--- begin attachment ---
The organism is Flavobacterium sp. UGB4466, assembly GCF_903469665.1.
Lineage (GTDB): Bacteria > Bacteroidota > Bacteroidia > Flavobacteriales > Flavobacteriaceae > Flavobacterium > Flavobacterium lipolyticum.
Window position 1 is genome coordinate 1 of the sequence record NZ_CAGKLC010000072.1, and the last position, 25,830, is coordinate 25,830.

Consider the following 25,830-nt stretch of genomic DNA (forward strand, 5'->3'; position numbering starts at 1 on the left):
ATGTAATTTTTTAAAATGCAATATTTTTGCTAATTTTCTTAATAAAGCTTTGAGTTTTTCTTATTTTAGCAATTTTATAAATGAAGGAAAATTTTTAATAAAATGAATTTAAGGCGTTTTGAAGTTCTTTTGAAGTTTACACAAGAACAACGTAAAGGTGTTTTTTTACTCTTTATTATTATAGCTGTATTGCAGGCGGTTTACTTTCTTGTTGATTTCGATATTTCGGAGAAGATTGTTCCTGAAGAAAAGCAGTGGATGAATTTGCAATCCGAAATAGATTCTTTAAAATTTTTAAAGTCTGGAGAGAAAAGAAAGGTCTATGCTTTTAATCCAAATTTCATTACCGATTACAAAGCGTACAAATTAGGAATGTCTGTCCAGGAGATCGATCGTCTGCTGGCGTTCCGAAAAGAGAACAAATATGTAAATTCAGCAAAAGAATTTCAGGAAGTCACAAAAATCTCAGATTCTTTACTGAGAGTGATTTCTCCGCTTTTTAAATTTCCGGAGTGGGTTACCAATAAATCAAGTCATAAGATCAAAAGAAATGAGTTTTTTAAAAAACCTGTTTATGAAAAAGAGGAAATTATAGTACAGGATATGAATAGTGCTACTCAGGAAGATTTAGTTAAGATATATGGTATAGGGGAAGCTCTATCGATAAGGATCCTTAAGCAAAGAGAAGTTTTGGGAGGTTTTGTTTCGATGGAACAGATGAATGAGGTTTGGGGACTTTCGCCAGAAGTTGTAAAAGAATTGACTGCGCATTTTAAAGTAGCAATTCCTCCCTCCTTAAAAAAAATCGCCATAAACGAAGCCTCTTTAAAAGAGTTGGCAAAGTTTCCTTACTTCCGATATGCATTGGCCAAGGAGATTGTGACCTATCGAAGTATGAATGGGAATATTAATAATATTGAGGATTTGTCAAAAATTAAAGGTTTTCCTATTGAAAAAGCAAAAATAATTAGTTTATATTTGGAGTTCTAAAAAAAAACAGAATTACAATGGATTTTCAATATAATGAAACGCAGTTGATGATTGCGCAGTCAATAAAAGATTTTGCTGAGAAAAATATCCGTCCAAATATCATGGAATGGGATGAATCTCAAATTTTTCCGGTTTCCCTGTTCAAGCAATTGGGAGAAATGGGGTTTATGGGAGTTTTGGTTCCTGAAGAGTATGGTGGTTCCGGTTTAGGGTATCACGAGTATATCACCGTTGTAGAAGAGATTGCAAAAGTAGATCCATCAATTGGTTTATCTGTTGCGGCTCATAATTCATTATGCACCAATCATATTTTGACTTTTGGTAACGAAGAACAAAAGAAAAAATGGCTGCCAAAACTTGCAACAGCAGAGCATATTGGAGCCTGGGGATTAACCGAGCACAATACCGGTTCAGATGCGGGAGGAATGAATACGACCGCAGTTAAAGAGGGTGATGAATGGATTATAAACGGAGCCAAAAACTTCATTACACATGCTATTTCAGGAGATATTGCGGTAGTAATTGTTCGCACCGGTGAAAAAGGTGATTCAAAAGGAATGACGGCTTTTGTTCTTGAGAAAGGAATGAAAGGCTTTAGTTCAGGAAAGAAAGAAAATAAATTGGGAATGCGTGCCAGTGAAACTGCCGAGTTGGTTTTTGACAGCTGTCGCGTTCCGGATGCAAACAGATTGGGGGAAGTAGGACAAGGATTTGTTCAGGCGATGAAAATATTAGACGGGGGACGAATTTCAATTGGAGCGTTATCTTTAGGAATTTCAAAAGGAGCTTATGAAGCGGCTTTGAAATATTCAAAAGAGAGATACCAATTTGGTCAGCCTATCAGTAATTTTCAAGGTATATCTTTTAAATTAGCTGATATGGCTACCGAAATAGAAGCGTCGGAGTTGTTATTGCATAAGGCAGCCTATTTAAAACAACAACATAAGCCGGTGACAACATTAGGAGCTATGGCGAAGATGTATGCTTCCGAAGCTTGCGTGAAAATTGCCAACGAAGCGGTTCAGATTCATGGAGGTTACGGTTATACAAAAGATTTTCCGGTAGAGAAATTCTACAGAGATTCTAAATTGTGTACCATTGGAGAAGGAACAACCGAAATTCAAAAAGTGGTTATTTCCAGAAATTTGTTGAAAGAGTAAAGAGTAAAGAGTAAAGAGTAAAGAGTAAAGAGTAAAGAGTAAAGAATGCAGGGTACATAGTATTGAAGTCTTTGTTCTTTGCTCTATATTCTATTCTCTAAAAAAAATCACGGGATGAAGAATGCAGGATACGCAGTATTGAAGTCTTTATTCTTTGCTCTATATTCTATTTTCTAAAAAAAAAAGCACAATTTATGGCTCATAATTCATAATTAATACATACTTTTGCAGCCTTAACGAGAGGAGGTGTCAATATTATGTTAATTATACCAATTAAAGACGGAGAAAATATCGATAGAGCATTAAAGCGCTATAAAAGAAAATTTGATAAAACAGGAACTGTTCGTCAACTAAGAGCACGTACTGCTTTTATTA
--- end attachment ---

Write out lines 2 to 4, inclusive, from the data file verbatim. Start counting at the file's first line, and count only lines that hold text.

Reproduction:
Lineage (GTDB): Bacteria > Bacteroidota > Bacteroidia > Flavobacteriales > Flavobacteriaceae > Flavobacterium > Flavobacterium lipolyticum.
Window position 1 is genome coordinate 1 of the sequence record NZ_CAGKLC010000072.1, and the last position, 25,830, is coordinate 25,830.

Consider the following 25,830-nt stretch of genomic DNA (forward strand, 5'->3'; position numbering starts at 1 on the left):